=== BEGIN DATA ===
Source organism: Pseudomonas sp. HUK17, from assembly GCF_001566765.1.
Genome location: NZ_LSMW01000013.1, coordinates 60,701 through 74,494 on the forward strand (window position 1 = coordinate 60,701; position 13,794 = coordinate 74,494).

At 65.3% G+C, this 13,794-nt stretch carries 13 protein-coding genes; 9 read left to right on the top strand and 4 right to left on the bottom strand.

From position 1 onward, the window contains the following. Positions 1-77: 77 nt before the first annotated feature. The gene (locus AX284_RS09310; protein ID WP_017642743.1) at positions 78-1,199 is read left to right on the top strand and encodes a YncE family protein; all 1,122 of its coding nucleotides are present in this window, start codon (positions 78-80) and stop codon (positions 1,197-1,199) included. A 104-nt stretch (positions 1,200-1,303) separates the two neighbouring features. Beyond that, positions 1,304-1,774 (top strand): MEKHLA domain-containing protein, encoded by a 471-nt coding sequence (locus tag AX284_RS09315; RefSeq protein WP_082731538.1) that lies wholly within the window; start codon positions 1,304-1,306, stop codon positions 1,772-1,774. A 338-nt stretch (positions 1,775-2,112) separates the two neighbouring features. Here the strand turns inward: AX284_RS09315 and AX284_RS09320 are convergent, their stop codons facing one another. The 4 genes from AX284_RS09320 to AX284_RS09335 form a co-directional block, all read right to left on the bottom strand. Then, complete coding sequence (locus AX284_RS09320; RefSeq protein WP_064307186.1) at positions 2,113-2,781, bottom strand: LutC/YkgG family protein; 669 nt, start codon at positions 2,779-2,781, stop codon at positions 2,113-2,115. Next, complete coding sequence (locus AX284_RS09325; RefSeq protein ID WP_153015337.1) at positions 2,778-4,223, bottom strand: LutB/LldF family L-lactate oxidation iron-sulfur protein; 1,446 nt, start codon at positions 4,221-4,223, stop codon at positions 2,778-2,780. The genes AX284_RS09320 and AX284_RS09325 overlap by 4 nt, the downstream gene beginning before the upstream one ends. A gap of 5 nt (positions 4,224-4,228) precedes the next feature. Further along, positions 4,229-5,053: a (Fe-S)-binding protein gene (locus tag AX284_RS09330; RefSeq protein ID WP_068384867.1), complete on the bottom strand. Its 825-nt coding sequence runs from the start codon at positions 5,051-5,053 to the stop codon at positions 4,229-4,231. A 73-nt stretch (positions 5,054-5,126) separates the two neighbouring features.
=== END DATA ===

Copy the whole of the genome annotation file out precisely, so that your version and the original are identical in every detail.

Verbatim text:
Source organism: Pseudomonas sp. HUK17, from assembly GCF_001566765.1.
Genome location: NZ_LSMW01000013.1, coordinates 60,701 through 74,494 on the forward strand (window position 1 = coordinate 60,701; position 13,794 = coordinate 74,494).

At 65.3% G+C, this 13,794-nt stretch carries 13 protein-coding genes; 9 read left to right on the top strand and 4 right to left on the bottom strand.

From position 1 onward, the window contains the following. Positions 1-77: 77 nt before the first annotated feature. The gene (locus AX284_RS09310; protein ID WP_017642743.1) at positions 78-1,199 is read left to right on the top strand and encodes a YncE family protein; all 1,122 of its coding nucleotides are present in this window, start codon (positions 78-80) and stop codon (positions 1,197-1,199) included. A 104-nt stretch (positions 1,200-1,303) separates the two neighbouring features. Beyond that, positions 1,304-1,774 (top strand): MEKHLA domain-containing protein, encoded by a 471-nt coding sequence (locus tag AX284_RS09315; RefSeq protein WP_082731538.1) that lies wholly within the window; start codon positions 1,304-1,306, stop codon positions 1,772-1,774. A 338-nt stretch (positions 1,775-2,112) separates the two neighbouring features. Here the strand turns inward: AX284_RS09315 and AX284_RS09320 are convergent, their stop codons facing one another. The 4 genes from AX284_RS09320 to AX284_RS09335 form a co-directional block, all read right to left on the bottom strand. Then, complete coding sequence (locus AX284_RS09320; RefSeq protein WP_064307186.1) at positions 2,113-2,781, bottom strand: LutC/YkgG family protein; 669 nt, start codon at positions 2,779-2,781, stop codon at positions 2,113-2,115. Next, complete coding sequence (locus AX284_RS09325; RefSeq protein ID WP_153015337.1) at positions 2,778-4,223, bottom strand: LutB/LldF family L-lactate oxidation iron-sulfur protein; 1,446 nt, start codon at positions 4,221-4,223, stop codon at positions 2,778-2,780. The genes AX284_RS09320 and AX284_RS09325 overlap by 4 nt, the downstream gene beginning before the upstream one ends. A gap of 5 nt (positions 4,224-4,228) precedes the next feature. Further along, positions 4,229-5,053: a (Fe-S)-binding protein gene (locus tag AX284_RS09330; RefSeq protein ID WP_068384867.1), complete on the bottom strand. Its 825-nt coding sequence runs from the start codon at positions 5,051-5,053 to the stop codon at positions 4,229-4,231. A 73-nt stretch (positions 5,054-5,126) separates the two neighbouring features.